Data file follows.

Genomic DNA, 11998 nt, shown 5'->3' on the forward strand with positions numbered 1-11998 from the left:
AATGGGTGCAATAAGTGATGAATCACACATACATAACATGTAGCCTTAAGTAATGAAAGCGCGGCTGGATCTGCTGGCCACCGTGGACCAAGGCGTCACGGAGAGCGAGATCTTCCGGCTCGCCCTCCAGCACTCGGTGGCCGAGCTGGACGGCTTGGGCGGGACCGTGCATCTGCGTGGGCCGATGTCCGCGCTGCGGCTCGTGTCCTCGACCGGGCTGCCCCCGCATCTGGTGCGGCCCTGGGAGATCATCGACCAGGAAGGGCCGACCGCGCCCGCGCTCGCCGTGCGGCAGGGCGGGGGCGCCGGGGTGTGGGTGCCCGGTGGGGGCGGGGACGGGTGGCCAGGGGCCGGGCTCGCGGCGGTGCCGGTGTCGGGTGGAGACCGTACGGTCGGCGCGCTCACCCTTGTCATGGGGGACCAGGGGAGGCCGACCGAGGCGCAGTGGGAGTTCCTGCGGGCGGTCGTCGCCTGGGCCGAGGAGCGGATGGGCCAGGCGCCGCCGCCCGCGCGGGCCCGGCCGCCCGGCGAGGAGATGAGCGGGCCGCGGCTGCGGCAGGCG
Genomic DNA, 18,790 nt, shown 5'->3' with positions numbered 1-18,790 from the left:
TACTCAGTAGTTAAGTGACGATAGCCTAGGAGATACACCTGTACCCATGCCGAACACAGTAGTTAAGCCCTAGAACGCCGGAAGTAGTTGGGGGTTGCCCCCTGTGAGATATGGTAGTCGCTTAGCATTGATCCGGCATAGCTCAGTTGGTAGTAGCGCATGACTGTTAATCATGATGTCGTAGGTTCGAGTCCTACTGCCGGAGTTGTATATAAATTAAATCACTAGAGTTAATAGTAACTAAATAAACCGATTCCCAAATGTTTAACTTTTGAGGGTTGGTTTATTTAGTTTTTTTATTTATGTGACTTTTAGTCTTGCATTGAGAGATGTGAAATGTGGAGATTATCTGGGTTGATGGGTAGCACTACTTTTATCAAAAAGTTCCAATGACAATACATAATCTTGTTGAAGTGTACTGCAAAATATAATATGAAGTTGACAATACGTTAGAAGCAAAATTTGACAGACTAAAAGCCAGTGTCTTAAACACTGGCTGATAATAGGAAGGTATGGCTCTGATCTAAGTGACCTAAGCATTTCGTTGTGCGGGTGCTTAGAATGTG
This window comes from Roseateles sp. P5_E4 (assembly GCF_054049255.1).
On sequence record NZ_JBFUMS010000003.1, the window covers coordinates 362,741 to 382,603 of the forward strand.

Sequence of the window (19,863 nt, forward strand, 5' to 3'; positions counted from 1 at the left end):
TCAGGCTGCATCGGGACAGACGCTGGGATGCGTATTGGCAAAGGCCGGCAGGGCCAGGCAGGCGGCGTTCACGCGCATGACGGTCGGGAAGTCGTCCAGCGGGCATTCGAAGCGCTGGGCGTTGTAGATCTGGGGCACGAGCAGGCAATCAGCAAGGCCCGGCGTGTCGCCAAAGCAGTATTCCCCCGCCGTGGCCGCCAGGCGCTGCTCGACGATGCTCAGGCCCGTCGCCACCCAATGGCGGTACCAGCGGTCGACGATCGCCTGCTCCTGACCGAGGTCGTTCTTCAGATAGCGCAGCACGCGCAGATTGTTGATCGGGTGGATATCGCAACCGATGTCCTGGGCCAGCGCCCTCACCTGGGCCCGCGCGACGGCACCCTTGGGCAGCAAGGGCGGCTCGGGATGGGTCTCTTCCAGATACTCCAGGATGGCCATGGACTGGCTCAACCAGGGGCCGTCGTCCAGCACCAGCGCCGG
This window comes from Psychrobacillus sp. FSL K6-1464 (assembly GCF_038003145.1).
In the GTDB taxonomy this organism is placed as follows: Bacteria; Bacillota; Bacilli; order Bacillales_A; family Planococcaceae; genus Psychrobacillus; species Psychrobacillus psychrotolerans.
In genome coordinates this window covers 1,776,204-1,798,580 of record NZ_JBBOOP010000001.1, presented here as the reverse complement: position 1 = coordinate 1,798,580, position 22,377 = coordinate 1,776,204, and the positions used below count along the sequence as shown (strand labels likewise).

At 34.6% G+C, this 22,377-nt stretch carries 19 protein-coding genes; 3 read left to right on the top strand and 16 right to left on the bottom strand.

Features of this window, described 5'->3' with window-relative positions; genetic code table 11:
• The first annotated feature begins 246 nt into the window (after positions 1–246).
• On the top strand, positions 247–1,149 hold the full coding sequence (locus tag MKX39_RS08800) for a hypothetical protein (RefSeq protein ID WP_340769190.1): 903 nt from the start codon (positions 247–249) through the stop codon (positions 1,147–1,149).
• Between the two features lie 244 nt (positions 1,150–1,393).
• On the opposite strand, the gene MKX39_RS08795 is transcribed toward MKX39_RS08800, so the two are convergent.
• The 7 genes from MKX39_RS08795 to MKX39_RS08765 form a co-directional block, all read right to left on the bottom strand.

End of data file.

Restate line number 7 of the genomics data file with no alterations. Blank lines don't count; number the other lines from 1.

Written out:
Sequence of the window (19,863 nt, forward strand, 5' to 3'; positions counted from 1 at the left end):